• Bernstein/London Symphony Orchestra (r.1972)
• Salonen/Philharmonia Orchestra (r.1989)
• Tilson Thomas/San Francisco Symphony (r.1996)
Outside of that 10-CD boxed set, I have those of Markevitch, Fricsay, Mehta, Bernstein/NYP (vers.1913), Monteux (Decca), Keilberth, Steinberg, Leibowitz, van Beinum, Goossens, Dorati, and Horenstein. Plus two or three two-piano versions. I guess you might say I have not neglected Sacre! I also thought Stokowski recorded it for Decca Phase-4, but it must have been another Stravinsky piece. It would have been interesting to compare that to his 1929 recording in Philadelphia given the sonics of Phase-4. Otherwise, I tend to turn to Monteux/Paris or his earlier 1951 recording in Boston. I honestly think that is quite enough Sacre for one man ... hence not looking for any others.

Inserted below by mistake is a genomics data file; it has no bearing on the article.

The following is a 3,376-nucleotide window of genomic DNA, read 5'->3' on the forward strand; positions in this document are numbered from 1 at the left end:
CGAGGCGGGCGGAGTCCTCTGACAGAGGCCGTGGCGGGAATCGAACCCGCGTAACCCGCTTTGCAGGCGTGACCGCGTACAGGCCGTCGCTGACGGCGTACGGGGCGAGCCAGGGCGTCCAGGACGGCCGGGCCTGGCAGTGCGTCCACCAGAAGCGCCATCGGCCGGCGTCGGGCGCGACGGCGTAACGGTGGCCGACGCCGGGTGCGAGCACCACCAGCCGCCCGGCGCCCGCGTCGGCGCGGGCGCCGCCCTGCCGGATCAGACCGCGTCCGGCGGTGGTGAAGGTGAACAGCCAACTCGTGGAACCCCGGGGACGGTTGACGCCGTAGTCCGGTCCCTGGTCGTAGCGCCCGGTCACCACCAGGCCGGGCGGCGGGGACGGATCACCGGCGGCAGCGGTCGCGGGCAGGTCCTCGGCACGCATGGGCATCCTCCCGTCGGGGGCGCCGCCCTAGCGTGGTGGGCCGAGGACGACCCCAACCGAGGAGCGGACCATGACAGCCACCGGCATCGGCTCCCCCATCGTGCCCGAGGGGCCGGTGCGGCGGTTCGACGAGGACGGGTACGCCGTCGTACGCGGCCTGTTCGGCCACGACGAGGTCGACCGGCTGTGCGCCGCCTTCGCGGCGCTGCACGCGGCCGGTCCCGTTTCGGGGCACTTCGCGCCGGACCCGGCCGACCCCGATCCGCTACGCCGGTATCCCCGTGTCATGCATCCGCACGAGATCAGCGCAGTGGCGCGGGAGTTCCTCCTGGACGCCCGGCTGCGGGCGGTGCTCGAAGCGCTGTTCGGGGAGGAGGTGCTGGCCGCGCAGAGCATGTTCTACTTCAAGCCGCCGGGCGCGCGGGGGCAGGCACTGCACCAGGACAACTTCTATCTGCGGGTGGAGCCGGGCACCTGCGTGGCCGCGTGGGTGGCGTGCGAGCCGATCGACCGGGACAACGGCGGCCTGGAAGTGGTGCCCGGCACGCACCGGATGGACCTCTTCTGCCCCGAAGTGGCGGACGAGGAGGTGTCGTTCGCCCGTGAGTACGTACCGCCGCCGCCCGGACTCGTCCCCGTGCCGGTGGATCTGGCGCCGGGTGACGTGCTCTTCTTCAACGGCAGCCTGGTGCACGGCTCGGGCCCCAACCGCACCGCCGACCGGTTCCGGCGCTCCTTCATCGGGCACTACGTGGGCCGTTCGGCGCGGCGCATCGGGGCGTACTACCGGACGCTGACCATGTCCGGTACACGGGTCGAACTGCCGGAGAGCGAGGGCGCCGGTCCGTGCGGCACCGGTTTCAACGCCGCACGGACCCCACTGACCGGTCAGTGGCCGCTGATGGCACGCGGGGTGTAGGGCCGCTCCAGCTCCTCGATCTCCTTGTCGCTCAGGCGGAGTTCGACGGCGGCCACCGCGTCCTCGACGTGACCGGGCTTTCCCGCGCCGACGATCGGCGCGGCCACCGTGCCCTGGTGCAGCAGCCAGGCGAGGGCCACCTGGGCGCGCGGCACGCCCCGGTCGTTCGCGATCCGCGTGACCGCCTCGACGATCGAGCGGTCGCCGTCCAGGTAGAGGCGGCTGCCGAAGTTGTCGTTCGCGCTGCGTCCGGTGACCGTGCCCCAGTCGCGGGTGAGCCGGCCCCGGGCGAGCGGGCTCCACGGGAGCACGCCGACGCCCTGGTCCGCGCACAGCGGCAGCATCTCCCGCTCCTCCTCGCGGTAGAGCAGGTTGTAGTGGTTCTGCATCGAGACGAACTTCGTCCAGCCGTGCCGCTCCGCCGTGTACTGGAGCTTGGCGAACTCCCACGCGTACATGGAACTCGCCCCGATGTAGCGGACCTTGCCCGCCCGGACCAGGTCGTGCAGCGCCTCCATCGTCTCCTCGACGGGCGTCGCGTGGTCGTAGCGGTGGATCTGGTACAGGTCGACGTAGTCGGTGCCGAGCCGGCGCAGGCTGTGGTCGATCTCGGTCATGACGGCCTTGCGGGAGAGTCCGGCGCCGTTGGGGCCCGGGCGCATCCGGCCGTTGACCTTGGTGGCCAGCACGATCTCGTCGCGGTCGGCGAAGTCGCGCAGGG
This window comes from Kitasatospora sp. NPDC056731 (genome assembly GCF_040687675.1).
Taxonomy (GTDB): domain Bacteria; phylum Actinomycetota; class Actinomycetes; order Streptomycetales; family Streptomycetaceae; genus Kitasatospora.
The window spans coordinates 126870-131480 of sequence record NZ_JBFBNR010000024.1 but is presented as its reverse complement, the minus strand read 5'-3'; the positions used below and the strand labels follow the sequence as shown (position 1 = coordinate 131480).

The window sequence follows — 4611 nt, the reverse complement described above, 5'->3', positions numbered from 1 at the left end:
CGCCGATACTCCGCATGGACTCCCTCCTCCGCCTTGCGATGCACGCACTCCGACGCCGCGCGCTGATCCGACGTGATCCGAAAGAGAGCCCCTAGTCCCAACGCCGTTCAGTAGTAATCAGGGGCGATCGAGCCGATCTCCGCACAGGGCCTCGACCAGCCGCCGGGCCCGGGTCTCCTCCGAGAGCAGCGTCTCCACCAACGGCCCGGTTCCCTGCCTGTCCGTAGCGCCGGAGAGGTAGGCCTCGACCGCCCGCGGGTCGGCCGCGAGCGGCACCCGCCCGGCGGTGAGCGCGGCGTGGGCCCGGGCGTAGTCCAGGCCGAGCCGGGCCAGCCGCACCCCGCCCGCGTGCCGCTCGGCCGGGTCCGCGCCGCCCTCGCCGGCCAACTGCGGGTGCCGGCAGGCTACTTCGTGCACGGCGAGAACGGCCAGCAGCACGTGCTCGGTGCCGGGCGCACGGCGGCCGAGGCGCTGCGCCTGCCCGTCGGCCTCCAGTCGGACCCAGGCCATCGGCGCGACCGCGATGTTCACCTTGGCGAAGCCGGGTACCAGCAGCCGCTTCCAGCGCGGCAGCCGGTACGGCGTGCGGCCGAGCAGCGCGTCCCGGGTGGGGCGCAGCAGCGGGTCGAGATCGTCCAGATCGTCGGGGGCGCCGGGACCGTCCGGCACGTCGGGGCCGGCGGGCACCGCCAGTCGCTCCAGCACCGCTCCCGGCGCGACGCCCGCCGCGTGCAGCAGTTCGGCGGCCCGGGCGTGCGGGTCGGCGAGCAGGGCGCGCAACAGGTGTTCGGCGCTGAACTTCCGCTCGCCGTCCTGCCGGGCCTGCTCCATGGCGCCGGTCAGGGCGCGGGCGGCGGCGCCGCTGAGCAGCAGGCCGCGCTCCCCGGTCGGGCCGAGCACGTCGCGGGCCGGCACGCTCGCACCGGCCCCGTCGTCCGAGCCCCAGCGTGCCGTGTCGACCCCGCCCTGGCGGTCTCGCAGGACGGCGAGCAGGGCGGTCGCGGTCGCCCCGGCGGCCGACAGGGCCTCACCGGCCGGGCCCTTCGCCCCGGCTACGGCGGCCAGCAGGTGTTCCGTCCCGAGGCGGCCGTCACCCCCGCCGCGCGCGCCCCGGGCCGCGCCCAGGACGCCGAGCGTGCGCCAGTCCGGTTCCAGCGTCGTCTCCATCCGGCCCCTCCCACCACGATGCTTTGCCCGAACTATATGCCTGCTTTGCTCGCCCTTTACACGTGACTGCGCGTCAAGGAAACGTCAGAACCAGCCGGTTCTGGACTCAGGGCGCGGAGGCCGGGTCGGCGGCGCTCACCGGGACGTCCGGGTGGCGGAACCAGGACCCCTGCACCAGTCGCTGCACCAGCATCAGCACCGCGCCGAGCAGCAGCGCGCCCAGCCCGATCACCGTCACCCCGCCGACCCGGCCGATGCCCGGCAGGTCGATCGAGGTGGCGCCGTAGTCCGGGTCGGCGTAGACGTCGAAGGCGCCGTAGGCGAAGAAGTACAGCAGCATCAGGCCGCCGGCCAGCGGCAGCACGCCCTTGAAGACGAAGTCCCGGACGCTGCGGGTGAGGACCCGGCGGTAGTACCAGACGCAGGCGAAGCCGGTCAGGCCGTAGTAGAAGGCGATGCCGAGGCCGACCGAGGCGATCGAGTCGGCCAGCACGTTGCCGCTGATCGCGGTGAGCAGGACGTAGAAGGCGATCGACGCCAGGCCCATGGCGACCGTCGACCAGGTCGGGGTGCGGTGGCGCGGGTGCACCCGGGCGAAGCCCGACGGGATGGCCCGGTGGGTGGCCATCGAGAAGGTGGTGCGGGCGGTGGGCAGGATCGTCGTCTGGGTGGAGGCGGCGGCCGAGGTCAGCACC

barney wrote:
Tue Mar 23, 2021 6:47 am
Are CMGers aware of the Rite of Spring centenary edition, which has 38 different accounts on 20 CDs, including the 1913, 1921 and 1947 versions and the piano four-hands version?
One of the jewels of my collection!
In all, I have more than five dozen recordings of the Rite of Spring. It's a glorious work.
Decca 478 3729
Yes, Lance, Stokowski recorded "Firebird" for London Phase 4, but only the Suite. Too bad he didn't re-do "Le Sacre." He certainly had the chops for it then, as his electrifying recording of "L'Histoire du soldat" on Vanguard shows (the first to use Dolby A sound reduction in the studio). I was lucky enough to get a copy of his complete recordings for Phase 4 while it was still in print. Much incredible music-making there.